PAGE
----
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The Life and Times of Leonardo Da Vinci

Written by Brett Nelson

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Posted on January 14 2020

“I will do things no one in the past has dared to do, I will think new thoughts, bring new things into being.” Such were the words of Leonardo da Vinci to his regular comrades whom he loved, cherished and lived his entire life with. He created works of astonishing beauty including the world-famed Mona Lisa. He was not only a world renowned painter but also a musician, architect, sculptor, inventor, engineer, mathematician, geologist, cartographer, botanist and an influential writer. There is no doubt in anyone's mind even today, that he was a prodigious person with the mind of a historic genius that is worth studying even just for the mere fact of his enigmatic existence in the whole travel of the universe.

Born in 1452AD just outside the village of Vinci in modern-day Italy, he is famed as the man who wanted to know everything there is, was and shall be to know. His name really means Leonardo of Vinci which is the village upon which he was born and lived most of his formative life. Born out of wedlock and being the son of a wealthy Florentine gentleman notary and a peasant woman, Leonardo's life was not only filled with a complex mixture of expectations, but a true class war fueled by the ambitions and demands of relatives from both sides. His actual birthday was April 15th and his father's name was Messer Pierro Fruosino di Antonio da Vinci and his mother's name was Caterina.

Due to the consequences of his birth at that time, he spent the first five years of his life living with his mother and rarely seeing his father like many other legitimate children would do. Later on, he moved to the household of his father still in the same Florentine town of Vinci whereby he got to know his paternal relatives well. It is believed that receiving his informal education in Latin, Mathematics and Geometry had something to do in awakening the genius that lied deep in him and was only waiting to be unleashed by the right environment and human conditioning. Very little is known about his early childhood and despite many attempts to research into this matter, only a couple of paintings and some make-believe stories have survived to date.

As was the norm of that time, one has to pick up a trade or become apprenticed to someone in order to make a living and afford the necessities of their families. Leonardo was apprenticed to one of the most reputed Florentine artists of that time commonly known as Verrocchio who also had other historic painters associated with him at that time. Among these painters were Botticelli, Domenico Ghirlandaio, Perugino, and Lorenzo di Credi. In those times, painters had to make their own paint from scratch right from the bare ingredients, they had to know how to mix them and work them well in order not only to produce quality work and outstanding oil paintings, but also to minimize waste as much as was possible.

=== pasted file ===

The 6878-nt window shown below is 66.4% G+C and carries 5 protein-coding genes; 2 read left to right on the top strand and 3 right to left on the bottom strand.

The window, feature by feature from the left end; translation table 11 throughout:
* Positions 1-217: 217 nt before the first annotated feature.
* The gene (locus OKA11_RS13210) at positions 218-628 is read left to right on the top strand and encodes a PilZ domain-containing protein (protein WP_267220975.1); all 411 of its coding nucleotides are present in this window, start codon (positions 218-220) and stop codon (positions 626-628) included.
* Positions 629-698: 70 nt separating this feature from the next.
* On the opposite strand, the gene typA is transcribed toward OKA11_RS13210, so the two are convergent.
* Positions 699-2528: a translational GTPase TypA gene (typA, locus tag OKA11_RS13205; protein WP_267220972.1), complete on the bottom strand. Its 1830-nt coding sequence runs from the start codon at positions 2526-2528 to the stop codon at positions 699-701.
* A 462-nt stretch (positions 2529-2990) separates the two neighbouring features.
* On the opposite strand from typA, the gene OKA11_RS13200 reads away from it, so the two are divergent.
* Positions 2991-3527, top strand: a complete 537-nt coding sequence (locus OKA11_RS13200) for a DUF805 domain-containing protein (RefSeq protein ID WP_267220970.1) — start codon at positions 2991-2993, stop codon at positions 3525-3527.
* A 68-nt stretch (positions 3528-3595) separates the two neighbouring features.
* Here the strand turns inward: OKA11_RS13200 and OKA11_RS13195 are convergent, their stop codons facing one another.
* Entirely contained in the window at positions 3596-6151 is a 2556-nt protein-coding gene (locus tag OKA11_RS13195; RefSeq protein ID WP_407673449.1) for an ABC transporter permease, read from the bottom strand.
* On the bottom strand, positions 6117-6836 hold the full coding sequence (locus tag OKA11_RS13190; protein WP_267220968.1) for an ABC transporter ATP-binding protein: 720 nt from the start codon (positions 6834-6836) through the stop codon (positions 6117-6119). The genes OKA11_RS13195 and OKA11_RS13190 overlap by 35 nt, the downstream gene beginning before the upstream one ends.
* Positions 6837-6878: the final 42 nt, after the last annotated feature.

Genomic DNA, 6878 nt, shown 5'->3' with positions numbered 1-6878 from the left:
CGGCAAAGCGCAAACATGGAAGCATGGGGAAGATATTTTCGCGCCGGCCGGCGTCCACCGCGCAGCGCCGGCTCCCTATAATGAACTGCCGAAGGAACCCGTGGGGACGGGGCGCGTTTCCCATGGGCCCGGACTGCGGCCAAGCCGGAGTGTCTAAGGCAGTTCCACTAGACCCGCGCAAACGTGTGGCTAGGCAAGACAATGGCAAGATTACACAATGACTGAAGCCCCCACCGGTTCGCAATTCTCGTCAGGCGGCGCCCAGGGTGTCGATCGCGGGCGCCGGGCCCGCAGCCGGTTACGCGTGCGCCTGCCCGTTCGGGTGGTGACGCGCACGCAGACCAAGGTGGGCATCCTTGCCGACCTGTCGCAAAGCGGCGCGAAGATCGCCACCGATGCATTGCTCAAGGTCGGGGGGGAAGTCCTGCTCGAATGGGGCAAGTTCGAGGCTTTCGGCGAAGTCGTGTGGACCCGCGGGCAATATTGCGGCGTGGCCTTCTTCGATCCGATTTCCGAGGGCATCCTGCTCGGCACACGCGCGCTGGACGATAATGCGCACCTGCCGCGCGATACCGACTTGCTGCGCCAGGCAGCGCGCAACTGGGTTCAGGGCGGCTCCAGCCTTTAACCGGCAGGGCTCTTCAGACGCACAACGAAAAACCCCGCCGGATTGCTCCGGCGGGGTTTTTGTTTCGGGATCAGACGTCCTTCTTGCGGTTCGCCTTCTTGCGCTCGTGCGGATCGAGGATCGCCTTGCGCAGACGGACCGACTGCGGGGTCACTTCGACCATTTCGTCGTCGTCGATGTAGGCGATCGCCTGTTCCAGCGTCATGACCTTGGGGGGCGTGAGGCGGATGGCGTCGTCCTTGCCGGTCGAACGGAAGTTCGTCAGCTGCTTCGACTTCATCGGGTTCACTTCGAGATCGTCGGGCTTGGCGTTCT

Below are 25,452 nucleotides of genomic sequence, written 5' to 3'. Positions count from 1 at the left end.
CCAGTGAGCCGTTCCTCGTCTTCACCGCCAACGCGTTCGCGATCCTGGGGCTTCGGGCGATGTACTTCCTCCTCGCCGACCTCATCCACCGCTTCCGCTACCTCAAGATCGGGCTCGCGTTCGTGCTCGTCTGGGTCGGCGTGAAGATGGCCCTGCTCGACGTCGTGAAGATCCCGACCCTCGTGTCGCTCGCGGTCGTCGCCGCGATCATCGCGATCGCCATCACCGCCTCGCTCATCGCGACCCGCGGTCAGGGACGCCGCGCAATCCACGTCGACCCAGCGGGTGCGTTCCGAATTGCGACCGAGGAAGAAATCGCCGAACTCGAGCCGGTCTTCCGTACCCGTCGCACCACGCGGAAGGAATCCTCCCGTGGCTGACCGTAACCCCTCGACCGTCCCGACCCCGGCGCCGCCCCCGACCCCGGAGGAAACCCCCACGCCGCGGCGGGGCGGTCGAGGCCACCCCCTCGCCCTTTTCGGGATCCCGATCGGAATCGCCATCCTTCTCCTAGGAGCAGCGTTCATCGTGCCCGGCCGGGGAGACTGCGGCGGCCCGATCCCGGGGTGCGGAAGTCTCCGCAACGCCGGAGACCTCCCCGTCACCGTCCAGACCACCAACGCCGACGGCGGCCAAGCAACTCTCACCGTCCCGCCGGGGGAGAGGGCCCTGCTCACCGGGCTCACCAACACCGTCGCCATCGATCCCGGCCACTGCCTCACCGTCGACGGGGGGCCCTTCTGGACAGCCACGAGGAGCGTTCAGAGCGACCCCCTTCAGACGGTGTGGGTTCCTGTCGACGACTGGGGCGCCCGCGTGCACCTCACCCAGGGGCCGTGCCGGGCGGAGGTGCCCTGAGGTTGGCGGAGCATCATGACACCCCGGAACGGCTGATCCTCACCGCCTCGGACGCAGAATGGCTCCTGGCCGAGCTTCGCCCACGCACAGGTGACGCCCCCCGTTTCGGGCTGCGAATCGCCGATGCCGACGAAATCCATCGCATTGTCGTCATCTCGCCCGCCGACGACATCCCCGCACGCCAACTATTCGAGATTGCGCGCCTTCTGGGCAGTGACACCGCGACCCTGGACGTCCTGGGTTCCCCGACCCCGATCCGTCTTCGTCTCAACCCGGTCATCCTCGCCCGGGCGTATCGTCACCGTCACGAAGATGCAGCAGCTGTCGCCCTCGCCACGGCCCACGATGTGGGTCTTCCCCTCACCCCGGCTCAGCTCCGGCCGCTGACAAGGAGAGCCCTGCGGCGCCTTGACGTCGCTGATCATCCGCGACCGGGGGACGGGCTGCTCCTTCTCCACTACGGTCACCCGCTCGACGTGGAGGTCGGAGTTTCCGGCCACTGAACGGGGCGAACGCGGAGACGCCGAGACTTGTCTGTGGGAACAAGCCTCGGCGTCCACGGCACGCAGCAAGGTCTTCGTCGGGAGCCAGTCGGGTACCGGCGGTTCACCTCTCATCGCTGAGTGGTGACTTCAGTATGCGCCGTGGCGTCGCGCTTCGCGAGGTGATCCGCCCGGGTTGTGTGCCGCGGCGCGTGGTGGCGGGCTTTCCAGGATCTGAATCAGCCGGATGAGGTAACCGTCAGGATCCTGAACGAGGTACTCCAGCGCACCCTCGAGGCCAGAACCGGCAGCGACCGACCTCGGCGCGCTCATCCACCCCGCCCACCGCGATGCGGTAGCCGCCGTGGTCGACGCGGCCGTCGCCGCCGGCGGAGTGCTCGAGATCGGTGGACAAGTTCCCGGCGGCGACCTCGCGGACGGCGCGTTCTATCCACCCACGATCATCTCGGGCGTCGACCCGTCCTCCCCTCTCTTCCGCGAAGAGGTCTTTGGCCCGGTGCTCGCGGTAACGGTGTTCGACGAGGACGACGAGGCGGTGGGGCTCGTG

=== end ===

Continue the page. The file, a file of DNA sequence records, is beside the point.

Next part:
Leonardo of Pisa horned his skills here and interacted freely with these masters of the arts at that time, and it is believed that it was in these numerous interactions that he realized how gifted he was and started coining his own style in the art. At barely the age of twenty, he was already recognized as a master in the Guild of St. Luke, the Guild of artists and doctors of medicine, and it was then that his wealthy father opened for him his own workshop. Even though he started working for himself, it was very clear even to his regular clients that his attachment to Verrocchio did not waver even a little bit. Up to today, his earliest known drawing in pen and ink is dated to 1473AD, and it is the Arno valley drawn sometimes in early August of that year.

As he gracefully sauntered on in his life, amongst some of his famous oil paintings, oil painting reproductions and drawings apart from the Mona Lisa, are The Baptism of Christ, The Last Supper, The Vitruvian man, The Annunciation, The Adoration of the Magi, Madonna of the Rocks, his own portrait, St. John in the Wilderness Bacchus just to mention a few. He even made drawings of a flying machine which is believed to have influenced the development of the modern-day helicopter and other militaristic inventions of our times. Over the course of his lifetime, it is obvious that he was noted by the royalties of that time, and commissioned to create many historic works of art many of which might even not have been documented due to their secrecy.

When he finally bid “adieu” to the things of this world on May 2nd, 1519, the 67-year-old Leonardo da Vinci had lived a life larger than life itself, and touched many with his gifts, talents and spectacular. Over a couple of decades after his death, Francis I of France with whom he had enjoyed warm and cordial relationship with, is quoted as saying, “There had never been another man born in the world who knew as much as Leonardo, not so much about painting, sculpture, and architecture, as that he was a very great philosopher.” For ever, he shall remain in the minds of both appreciators of art and the entire world as not only an inventor, artist, and painter of great repute but also as an inspiration to all those curious minds whose imagination is unbridled by any human conformity.

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